Developer Buys 90 Properties in West Dallas

Looking at Dallas from Trinity Groves | Image by Trong Nguyen/Shutterstock

Nebraska-based investor Goldenrod Companies has become one of the largest property owners in West Dallas’ redeveloping area.

Since its start in 2005, Goldenrod Companies has acquired or developed $4.36 billion worth of properties across the country.

While the price details of its new deal with West Dallas Investments are unknown, most of the 90 new properties are located near Singleton Boulevard and the popular Trinity Groves restaurant park, per The Dallas Morning News.

West Dallas Investments built the restaurant hub while the Margaret Hunt Hill Bridge was being constructed in 2013.

Situated on the west end of the bridge, those visiting Trinity Groves not only have a more direct connection to downtown Dallas but also get a specular view of the city’s famous skyline.

The owners of West Dallas Investments — Phil Romano, Stuart Fitts, and Larry “Butch” McGregor — had started investing in the area in 2005, per the DMN.

At the time, no one had been really interested in land along Singleton and West Commerce due to it being rife with problematic properties and plagued by illegal drug activity.

In the subsequent years, West Dallas Investments partnered with other investors to develop the area, building apartment complexes and refurbishing pre-existing structures for alternate purposes.

Goldenrod’s new acquisition spans over 35 acres of real estate and includes both new buildings and vacant lots, according to the DMN.

Several of the sites have been zoned for new construction, although the City of Dallas is notorious for its slow new build permitting process.

High-rise projects had previously been in the works for two of the sites.

West Dallas Investments tried to woo Amazon into one site located at Singleton and Gulden Lane when the online retailer was looking to set up its second headquarters in 2017.

On another site overlooking the Trinity River at Singleton Boulevard and Canada Drive, West Dallas Investments considered building a 400-foot tower office and sought zoning for it in 2020, per the DMN. It would have been the tallest building on the west side of the city.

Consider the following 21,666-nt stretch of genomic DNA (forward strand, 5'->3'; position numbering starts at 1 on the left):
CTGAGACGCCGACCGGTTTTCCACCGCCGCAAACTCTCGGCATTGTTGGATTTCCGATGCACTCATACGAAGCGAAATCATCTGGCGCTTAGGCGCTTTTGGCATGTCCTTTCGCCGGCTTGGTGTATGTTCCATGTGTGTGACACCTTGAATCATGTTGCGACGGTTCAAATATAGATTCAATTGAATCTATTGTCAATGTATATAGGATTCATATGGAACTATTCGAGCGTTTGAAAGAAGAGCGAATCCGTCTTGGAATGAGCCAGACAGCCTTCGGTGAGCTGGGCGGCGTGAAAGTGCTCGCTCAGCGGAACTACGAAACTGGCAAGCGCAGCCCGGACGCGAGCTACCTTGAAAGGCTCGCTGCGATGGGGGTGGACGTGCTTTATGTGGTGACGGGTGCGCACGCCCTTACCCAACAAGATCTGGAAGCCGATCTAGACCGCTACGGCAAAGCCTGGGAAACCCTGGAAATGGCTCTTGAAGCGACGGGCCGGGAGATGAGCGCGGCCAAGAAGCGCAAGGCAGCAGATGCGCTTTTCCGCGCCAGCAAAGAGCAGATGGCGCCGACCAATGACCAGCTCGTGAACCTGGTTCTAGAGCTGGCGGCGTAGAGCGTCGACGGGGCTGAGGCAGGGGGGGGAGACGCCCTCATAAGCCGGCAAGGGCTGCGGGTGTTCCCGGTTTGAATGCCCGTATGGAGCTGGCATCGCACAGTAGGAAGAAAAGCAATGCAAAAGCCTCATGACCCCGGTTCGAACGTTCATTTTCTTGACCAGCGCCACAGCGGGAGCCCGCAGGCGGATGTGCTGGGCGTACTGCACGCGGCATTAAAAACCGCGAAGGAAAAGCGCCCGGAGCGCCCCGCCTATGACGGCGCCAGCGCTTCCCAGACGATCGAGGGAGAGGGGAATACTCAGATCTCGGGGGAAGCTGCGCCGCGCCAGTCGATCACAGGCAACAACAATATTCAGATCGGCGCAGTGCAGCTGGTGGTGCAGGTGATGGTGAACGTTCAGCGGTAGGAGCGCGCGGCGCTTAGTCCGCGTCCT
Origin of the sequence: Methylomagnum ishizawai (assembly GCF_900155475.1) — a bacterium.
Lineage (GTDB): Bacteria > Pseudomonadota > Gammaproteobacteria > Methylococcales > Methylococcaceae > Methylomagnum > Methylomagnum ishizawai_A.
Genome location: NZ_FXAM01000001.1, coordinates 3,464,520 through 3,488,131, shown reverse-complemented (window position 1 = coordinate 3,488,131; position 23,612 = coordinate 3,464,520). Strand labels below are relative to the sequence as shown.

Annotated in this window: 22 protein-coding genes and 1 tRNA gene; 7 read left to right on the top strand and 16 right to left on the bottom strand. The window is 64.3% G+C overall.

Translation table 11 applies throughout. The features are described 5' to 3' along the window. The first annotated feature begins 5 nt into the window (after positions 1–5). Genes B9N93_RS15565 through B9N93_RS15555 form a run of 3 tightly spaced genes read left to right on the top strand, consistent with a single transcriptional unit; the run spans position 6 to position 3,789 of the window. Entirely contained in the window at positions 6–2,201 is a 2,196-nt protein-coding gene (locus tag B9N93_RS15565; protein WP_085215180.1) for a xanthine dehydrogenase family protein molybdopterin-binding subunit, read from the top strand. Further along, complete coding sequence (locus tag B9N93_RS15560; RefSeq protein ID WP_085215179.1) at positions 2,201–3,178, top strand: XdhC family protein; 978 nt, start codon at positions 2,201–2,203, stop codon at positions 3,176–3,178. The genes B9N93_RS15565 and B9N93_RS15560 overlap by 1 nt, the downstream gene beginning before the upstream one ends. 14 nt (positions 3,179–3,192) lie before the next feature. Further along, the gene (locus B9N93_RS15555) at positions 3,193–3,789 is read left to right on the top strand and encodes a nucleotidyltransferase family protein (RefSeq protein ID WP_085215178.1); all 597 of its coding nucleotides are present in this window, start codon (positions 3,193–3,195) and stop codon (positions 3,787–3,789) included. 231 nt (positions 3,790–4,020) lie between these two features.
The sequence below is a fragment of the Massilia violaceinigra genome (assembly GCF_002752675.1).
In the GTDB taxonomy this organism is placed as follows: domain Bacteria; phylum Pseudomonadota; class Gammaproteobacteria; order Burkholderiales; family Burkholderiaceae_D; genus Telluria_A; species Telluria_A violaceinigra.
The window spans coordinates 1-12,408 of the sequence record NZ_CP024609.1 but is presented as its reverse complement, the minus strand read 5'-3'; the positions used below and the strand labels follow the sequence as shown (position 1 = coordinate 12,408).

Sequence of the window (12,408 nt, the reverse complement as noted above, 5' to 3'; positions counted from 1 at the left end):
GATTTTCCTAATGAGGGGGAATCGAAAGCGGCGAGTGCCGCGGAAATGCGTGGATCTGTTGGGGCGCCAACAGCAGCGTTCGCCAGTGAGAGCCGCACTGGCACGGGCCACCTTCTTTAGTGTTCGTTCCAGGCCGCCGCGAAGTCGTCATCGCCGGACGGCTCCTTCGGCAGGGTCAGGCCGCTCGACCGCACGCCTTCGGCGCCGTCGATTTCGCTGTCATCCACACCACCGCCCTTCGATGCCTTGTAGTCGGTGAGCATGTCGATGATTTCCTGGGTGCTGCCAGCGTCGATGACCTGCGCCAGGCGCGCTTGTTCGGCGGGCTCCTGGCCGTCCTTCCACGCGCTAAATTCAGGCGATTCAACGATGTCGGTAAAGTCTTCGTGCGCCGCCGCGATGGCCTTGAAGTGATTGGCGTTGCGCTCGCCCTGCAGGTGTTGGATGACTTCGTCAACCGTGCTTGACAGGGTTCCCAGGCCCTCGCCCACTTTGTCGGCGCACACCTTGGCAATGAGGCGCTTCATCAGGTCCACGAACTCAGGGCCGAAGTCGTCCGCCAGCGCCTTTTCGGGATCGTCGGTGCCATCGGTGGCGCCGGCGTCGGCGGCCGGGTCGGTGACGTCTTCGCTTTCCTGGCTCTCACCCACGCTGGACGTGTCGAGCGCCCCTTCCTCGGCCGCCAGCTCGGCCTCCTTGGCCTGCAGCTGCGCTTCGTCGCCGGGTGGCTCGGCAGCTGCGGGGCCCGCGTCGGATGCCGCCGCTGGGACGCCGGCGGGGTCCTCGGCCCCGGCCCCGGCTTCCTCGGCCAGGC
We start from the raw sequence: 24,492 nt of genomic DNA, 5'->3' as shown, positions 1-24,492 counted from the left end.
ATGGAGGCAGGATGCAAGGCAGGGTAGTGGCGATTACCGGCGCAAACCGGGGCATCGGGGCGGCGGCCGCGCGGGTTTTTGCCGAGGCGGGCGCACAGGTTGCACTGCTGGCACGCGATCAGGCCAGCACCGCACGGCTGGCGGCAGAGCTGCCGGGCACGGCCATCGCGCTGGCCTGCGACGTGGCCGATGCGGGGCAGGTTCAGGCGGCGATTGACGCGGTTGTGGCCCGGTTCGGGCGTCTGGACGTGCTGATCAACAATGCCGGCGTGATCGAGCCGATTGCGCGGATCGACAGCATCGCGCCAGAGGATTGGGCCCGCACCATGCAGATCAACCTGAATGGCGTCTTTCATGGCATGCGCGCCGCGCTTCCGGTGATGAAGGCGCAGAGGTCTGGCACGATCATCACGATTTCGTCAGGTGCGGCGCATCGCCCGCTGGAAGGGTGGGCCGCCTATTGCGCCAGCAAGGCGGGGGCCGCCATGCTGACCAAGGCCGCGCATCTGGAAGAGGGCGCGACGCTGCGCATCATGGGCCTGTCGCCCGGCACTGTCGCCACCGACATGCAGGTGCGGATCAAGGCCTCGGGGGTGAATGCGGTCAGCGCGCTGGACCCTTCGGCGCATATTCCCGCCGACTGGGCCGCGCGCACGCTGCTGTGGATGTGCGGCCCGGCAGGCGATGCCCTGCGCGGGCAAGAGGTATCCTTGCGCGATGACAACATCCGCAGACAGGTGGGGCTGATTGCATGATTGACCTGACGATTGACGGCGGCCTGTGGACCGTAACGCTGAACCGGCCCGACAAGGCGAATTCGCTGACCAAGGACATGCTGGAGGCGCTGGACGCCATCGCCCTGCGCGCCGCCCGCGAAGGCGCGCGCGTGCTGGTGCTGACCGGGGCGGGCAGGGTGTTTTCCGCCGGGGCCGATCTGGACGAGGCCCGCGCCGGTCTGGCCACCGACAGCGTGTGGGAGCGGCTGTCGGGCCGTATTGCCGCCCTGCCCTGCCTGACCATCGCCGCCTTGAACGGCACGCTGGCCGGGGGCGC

Many are excited about what the Goldenrod deal will mean for the area, per the DMN.

The sale, which is one of the largest property transactions in years located so near downtown, is expected to significantly change the neighborhood’s development trajectory.

“I think it’s a game changer – bringing in a developer of that caliber with really deep pockets,” Jake Milner, a broker with Davidson Bogel Real Estate, told the DMN.

Kara Rafferty, from the West Dallas Chamber of Commerce, told the DMN that the neighborhood is definitely an up-and-coming hot spot for investors.

“This area is primed for development,” Rafferty explained. “There are a lot of people that would like to buy stuff down there and can’t find anything.”

Goldenrod, which was established by the former pro-football player Zach Wiegert, now has several ongoing ventures in North Texas.

In January, it signed on to develop the Van Zandt, a mixed-use development set to be located at the northwest corner of Foch Street and West 7th Street in Fort Worth’s cultural district.

Additionally, the company has procured office buildings in Irving — a 167,667-square-foot space on Corporate Drive — and Far North Dallas —  the 122,000-square-foot Preston Trail Atrium.

Support our non-profit journalism


  1. Michelle Stallings

    Just another company to attribute the high cost of living to. Buying everything up and making it nice is expensive, I understand, but why have property values more than doubled? These companies should not be allowed to buy everything up and mop the floor with the rest of us. A small, 2 bedroom home built in the 50s is now listed at $250,000. That’s ridiculous.
    Not all property is worth what a neighbor’s house is worth but yet the tax value shoots up and now I’m paying a higher rate because my neighbor wanted to install a pool or whatever. The whole system needs to be revamped while outside developers swoop in and buy it all up and charge us double to get their money back.
    Beautifying the city OR gentrification?
    Nobody means to cause a problem when they start buying property and development, but they do and our city officials could step up to do something about the higher rates, but they refuse. Why is that? Who sets these higher rates and who has to agree to them?

  2. Savannah G.

    I read the headline and instantly thought of the increase of housing that is sure to shortly follow all the development. Also, if the people who are being pushed out. I would like to see limitations on how much housing developers can own.


Submit a Comment

Your email address will not be published. Required fields are marked *